The Expansion: Retrospect and Prospect, Whine-Free

The President’s press conference yesterday was meant to buttress consumer and investor confidence. I will leave it to others to evaluate whether he was successful in this endeavor [0]. I will also ignore his disingenuous remarks concerning how allowing drilling offshore and in ANWR [1] would somehow affect gasoline prices today in a noticeable manner, and focus instead on his repeated emphasis on the fact that the economy is still growing (although he never mentioned at what pace).

This statement is indeed accurate if one focuses on real GDP. I present the log of real GDP in Chained 2000$, normalized to 0 at the NBER-defined trough in 2001Q4. I also present for reference log GDP in the previous two expansions, normalized to 0 in the previous troughs in 1991Q1 and 1982Q4. (For those interested in output gaps, the mean WSJ forecast predicts output will be 2.7% below CBO’s estimate of potential output by end-2008, in log terms.)


Figure 1: Log GDP normalized to 0 at previous NBER-defined trough, for current expansion (blue), previous 1992-01 expansion (green), and 1982-90 expansion (black). Dashed vertical line at trough. Source: BEA, GDP release of 26 July 2008, NBER, WSJ July survey and author’s calculations.

The graph clearly indicates that GDP is now substantially below (4%, in log terms) where it was at this time in the previous expansion. It is 12% below the corresponding level in the 1982-00 expansion.

I also plot the implied level of GDP assuming the mean forecast from the WSJ survey for GDP is realized. In that case, by 2009Q2, output will be 7% below the corresponding level in the previous expansion.

While the mean forecast is of interest, so too is the dispersion in forecasts. In the figure below, I plot the mean forecast, and the highest and lowest forecasts (using as the reference for highest and lowest the 2008 Q4/Q4 growth rate), from James F. Smith of Western Carolina University and Parsec Financial Management (2.82%), and Paul Ashworth of Capital Economics (0.24%), respectively.


Figure 2: Log GDP in Ch.2000$ (blue), WSJ July survey of forecasts mean response (red), high forecast from J. Smith of West Carolina State U. and Parsec (green), and low forecast from P. Ashworth of Capital Economics (black). Gray shading denotes forecast period. High and Low forecasts based on 2008 Q4/Q4 growth rates, as calculated by author. Source: BEA, GDP release of 26 July 2008, WSJ July survey of forecasts, and author’s calculations.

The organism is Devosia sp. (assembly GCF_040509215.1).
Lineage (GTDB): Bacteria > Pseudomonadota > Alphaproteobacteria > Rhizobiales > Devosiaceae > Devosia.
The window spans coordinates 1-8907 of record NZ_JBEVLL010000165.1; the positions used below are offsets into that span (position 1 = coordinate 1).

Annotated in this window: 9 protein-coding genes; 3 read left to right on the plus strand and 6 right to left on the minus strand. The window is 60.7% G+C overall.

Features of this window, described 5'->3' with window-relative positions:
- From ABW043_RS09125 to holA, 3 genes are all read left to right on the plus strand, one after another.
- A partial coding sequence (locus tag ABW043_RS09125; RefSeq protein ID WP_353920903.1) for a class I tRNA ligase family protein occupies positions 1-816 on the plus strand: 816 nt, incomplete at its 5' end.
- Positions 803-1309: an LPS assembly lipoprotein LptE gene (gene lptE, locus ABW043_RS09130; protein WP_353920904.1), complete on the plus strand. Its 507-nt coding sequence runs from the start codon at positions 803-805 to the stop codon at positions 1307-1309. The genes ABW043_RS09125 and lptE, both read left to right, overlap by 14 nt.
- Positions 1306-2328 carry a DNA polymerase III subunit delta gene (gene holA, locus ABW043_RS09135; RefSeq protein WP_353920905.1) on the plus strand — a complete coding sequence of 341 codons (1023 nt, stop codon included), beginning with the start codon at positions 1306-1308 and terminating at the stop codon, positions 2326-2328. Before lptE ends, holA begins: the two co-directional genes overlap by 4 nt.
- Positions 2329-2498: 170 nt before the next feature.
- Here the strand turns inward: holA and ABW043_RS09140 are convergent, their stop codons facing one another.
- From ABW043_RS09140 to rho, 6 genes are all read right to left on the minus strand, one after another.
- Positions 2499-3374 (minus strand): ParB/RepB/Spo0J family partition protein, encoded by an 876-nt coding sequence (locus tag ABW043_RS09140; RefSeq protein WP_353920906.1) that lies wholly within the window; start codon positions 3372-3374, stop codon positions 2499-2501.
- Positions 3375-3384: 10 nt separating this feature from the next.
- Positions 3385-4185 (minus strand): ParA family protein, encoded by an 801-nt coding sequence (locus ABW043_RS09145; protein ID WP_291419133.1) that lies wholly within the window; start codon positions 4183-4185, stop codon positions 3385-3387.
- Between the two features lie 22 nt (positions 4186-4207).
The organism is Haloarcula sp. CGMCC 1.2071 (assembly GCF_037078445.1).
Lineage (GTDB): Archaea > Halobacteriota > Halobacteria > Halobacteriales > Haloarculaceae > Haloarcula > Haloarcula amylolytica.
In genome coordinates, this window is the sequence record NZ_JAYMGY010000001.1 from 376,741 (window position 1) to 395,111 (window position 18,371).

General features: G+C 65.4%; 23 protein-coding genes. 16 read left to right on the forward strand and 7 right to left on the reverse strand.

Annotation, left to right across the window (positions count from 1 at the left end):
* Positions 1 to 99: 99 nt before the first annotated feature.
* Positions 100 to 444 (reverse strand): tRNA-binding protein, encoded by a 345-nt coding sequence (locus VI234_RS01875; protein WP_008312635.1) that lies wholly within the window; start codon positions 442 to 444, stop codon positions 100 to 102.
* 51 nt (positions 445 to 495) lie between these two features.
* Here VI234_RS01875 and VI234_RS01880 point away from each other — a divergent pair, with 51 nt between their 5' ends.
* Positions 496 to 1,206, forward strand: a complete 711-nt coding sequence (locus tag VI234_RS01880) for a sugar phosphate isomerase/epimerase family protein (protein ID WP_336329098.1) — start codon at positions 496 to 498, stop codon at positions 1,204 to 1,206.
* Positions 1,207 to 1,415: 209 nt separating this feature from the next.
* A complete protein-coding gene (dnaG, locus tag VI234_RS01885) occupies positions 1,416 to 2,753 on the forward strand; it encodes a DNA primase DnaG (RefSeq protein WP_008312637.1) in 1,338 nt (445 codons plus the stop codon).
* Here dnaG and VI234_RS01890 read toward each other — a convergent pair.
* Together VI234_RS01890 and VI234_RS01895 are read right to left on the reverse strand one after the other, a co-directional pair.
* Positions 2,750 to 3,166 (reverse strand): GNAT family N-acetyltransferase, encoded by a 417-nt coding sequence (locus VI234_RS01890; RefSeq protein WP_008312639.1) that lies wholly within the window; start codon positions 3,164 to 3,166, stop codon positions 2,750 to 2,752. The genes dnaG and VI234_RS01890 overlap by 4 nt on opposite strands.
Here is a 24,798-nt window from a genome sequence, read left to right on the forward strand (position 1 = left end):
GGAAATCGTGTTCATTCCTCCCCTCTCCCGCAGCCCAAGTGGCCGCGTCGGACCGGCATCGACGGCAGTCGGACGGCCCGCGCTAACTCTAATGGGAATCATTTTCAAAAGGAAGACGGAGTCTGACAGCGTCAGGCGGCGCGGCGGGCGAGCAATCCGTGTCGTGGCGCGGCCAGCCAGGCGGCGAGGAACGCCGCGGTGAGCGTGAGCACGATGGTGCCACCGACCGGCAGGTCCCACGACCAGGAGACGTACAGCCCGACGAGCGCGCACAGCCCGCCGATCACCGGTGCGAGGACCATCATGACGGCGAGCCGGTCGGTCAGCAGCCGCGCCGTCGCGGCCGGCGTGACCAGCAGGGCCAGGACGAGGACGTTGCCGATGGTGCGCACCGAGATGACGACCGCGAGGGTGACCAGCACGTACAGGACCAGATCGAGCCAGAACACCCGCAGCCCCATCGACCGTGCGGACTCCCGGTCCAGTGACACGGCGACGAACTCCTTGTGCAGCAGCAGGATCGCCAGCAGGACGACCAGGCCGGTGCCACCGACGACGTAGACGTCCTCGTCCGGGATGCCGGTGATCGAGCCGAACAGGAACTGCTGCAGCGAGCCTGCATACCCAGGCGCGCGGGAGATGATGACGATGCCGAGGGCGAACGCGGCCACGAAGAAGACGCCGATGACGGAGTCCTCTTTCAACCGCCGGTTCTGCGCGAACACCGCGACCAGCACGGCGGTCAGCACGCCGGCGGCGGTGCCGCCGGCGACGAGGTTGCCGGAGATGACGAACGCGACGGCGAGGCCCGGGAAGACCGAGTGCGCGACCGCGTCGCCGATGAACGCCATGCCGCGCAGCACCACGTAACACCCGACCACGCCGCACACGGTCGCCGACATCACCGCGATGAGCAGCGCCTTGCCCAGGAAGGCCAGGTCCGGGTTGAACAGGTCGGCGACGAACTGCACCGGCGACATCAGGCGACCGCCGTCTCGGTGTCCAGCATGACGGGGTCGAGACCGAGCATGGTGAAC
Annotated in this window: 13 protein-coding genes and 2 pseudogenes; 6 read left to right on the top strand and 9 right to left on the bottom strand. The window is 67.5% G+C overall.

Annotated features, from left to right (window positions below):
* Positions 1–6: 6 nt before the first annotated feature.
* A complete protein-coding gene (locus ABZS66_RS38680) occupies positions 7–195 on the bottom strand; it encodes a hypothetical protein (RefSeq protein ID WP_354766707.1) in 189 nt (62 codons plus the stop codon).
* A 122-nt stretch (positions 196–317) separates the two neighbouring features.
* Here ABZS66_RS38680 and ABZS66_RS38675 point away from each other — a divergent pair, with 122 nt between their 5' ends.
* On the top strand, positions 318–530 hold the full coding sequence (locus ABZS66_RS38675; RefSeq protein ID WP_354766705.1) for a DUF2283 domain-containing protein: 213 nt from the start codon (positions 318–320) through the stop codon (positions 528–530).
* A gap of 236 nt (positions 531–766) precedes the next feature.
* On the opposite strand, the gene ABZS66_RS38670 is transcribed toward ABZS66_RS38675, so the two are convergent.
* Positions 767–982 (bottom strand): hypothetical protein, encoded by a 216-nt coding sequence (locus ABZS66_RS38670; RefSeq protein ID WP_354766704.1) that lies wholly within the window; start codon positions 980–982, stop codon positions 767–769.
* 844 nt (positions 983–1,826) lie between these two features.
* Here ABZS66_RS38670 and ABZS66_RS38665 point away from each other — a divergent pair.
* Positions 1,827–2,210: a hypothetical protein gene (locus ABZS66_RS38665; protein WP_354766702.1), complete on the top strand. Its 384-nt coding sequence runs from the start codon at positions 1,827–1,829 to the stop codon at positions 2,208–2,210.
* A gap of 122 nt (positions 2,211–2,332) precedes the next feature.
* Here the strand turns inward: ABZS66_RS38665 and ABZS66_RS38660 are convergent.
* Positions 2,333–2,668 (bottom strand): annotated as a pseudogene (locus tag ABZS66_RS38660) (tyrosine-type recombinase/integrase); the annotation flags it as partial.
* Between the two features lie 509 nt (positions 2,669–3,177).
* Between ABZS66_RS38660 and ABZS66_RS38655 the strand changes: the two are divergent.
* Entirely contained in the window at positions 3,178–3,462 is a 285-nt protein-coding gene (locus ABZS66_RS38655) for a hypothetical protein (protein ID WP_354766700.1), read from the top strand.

The mean forecast projects a bump up in growth in 2009Q1. The high forecast by James Smith projects rapid growth all the way through the forecast period. Of course, Smith in the November 2007 survey provided the highest forecast of the surveyed economists for every quarter from 2007Q4-2008Q4, as well as the highest for 2008 Q4/Q4. (In March 2008, Smith also had the highest forecast for 2008Q1 growth, at 2.6%, and tied for highest Q4/Q4 growth, at 3.5%.) The lowest Q4/Q4 forecast comes from Paul Ashworth; he forecasts a 0.24% growth rate for 2008.

In Figure 3, I present a histogram of the 2008 Q4/Q4 growth rates, as implied by the q/q growth rates reported by the respondents to the survey. Smith is the single observation in the top bin. Ashworth is one of four respondents in the bottom bin. Highlighting the skewed nature of the distribution, Smith is more than 2 standard deviations from mean, while Ashworth is about 1.4 standard deviations below mean.


Figure 3: Histogram of 2008 Q4/Q4 growth rates from WSJ July survey of forecasters. Source: WSJ survey and author’s calculations.

If we take the most optimistic forecaster’s view, then by 2009Q2, GDP will be only 4.8% below the corresponding point in the previous expansion. Taking the pessimistic view, it will be 8.3% below.

These forecasts were conducted in the first week of July. Hence, they predate the surprise jump in CPI inflation. Higher than anticipated inflation could have a variety of offsetting impacts. First, it could signal greater demand pressures, so GDP forecasts would be revised upward. On the other hand, taking into account the Fed’s reaction function, one might think that monetary policy would therefore be tighter than otherwise, and hence output — at least several quarters out — would be lower than previously projected.

Today, additional information was released, for industrial production. Here the picture is mixed. Both industrial production and manufacturing production (recall industrial production includes output from utilities which can be influenced by weather factors, even when seasonally adjusted) rose slightly (I think “edged up” is the phrase).


Figure 4: Log industrial production (blue) and log manufacturing production (NAICS) (red), and trailing 3 month moving averages in dark bold lines. Base year for indices, 2002. Source: Federal Reserve Board via St. Louis Fed FREDII, and author’s calculations.

Note that by the metric of the Nation’s factories, utilities and mines, the economy is not growing, over a 3 month moving period.